I mountain biked the trails in the Lick Creek unit and found the routes north of Lick Creek and west of Lick Creek Road to be ideal for riding. The entire unit is excellent to hike and you’ll encounter wildlife in dense timber as you trek up and down ravines. Remember — bikers yield to hikers and horses; hikers yield to horses.
I use to find it hard to believe that Iowa could have large tracts of forest, but Shimek State Forest dispels that notion. It’s one of the few wild places in Iowa that can take more than a weekend to explore.
Don’t let the size detour you if you’re simply passing through on the Historic Hills Scenic Byway (highway 2). Pull of the road at Martin Pond or turn onto Lick Creek Road and wind you way into the forest for a quick peek.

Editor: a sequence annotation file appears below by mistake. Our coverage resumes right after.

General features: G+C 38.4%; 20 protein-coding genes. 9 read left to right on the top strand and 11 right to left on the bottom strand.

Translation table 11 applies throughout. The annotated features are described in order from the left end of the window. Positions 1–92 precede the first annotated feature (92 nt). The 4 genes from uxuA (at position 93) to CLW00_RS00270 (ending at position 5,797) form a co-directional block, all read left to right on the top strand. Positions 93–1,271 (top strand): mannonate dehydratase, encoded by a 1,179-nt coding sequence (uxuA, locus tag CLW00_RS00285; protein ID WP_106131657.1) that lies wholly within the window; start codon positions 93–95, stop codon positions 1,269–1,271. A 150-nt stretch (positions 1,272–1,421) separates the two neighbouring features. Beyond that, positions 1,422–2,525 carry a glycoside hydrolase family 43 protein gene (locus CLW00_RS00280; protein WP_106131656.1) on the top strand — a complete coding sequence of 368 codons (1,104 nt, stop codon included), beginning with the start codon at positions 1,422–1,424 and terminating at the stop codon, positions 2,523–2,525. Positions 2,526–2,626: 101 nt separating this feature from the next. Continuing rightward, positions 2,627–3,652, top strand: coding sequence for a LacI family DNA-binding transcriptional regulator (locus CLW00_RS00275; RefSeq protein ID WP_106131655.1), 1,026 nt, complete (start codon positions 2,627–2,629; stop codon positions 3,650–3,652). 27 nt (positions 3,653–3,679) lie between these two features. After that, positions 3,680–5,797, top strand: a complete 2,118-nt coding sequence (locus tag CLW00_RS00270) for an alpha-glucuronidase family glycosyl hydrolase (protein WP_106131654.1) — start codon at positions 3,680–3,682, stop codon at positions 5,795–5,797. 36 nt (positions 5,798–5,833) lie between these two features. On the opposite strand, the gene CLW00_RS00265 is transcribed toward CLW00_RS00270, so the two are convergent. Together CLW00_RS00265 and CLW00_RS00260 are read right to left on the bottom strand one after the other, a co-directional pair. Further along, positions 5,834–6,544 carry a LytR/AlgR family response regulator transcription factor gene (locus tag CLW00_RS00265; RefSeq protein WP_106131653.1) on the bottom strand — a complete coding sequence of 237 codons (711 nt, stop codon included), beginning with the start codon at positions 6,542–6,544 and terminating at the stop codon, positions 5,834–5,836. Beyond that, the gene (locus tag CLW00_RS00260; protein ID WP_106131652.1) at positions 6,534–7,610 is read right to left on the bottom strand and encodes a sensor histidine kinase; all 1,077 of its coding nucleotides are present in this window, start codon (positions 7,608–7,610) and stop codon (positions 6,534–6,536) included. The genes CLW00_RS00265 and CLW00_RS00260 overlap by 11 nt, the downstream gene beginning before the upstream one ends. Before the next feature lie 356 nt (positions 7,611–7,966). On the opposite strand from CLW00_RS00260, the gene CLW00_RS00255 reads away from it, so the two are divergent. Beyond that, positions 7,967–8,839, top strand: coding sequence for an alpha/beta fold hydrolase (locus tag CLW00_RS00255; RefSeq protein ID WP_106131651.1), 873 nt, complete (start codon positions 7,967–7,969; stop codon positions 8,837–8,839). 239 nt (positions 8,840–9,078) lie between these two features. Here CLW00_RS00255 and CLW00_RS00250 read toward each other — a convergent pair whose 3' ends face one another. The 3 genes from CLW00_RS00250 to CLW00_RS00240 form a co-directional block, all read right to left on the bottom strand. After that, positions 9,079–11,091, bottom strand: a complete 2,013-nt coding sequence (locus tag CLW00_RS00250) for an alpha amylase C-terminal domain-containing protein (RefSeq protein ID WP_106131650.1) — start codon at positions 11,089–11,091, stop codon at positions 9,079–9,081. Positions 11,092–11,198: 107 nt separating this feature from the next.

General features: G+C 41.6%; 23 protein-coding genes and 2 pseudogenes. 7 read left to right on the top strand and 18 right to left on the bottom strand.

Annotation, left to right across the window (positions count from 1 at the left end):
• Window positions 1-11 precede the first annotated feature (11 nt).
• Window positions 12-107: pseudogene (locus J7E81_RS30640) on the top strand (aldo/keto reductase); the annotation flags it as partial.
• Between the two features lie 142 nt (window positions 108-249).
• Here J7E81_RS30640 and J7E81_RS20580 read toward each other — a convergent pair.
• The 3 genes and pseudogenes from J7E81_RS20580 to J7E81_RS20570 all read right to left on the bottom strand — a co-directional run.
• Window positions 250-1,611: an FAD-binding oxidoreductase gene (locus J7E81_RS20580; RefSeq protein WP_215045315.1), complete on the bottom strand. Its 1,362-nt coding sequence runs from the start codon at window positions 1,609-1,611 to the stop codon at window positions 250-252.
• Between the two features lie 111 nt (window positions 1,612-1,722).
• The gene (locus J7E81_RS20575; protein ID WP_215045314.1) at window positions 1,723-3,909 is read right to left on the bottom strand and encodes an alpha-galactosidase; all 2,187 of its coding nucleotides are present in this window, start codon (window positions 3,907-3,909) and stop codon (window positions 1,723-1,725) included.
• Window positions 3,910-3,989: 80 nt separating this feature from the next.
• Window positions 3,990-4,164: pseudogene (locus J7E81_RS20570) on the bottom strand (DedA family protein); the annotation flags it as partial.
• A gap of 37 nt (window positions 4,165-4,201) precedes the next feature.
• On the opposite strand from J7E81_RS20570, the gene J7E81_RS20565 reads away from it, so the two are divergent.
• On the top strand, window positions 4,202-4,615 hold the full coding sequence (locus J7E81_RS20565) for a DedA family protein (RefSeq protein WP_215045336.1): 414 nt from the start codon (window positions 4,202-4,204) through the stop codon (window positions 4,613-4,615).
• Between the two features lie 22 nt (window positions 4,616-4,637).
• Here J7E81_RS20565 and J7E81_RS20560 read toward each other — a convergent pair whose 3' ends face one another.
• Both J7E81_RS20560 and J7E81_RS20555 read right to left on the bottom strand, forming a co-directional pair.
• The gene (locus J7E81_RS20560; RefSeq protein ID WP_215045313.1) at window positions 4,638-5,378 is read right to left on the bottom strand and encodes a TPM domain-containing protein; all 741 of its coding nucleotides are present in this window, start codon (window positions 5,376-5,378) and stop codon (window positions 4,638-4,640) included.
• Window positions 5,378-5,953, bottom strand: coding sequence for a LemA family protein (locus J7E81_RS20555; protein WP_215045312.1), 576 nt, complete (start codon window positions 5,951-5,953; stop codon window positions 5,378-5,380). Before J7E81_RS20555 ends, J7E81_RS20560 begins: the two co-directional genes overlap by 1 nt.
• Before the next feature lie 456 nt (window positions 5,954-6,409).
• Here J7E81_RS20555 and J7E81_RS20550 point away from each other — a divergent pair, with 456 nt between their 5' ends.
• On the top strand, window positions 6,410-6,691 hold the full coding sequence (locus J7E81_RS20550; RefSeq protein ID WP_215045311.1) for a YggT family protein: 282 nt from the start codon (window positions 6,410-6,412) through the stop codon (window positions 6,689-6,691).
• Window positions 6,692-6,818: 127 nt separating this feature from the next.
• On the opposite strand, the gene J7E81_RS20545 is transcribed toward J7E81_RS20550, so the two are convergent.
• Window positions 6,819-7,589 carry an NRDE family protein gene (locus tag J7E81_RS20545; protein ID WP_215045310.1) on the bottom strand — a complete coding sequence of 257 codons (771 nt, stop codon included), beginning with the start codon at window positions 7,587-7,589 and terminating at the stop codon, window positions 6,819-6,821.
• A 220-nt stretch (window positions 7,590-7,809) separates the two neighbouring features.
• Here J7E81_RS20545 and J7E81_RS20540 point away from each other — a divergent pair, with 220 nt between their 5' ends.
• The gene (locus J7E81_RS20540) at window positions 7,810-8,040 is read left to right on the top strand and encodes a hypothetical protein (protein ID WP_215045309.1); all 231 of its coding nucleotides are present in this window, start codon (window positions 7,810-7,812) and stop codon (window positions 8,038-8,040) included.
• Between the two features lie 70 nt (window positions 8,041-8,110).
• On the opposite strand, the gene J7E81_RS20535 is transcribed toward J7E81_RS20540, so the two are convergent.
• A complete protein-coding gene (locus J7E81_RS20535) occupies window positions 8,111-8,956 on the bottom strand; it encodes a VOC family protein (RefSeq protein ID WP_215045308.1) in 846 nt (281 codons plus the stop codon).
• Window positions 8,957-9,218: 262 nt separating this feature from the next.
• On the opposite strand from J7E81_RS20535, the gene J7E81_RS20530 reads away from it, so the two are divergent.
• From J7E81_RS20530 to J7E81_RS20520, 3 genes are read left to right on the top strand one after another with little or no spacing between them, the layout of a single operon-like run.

A state forester’s primary objective is actually the well-being of the ecosystem and recreation is second. Recreation opportunities exist at Shimek State Forest because of the efforts of a surprisingly small DNR crew and volunteers. When you visit, please respect their efforts and the habitat.
Shimek State Forest may have fallen short on becoming a national forest but that early effort left Iowans with a state treasure.
Related Parks You May Like
- Backbone State Park
- Brushy Creek State Recreation Area
- Volga River State Recreation Area
- Waubonsie State Park
- Stone State Park
- Yellow River State Forest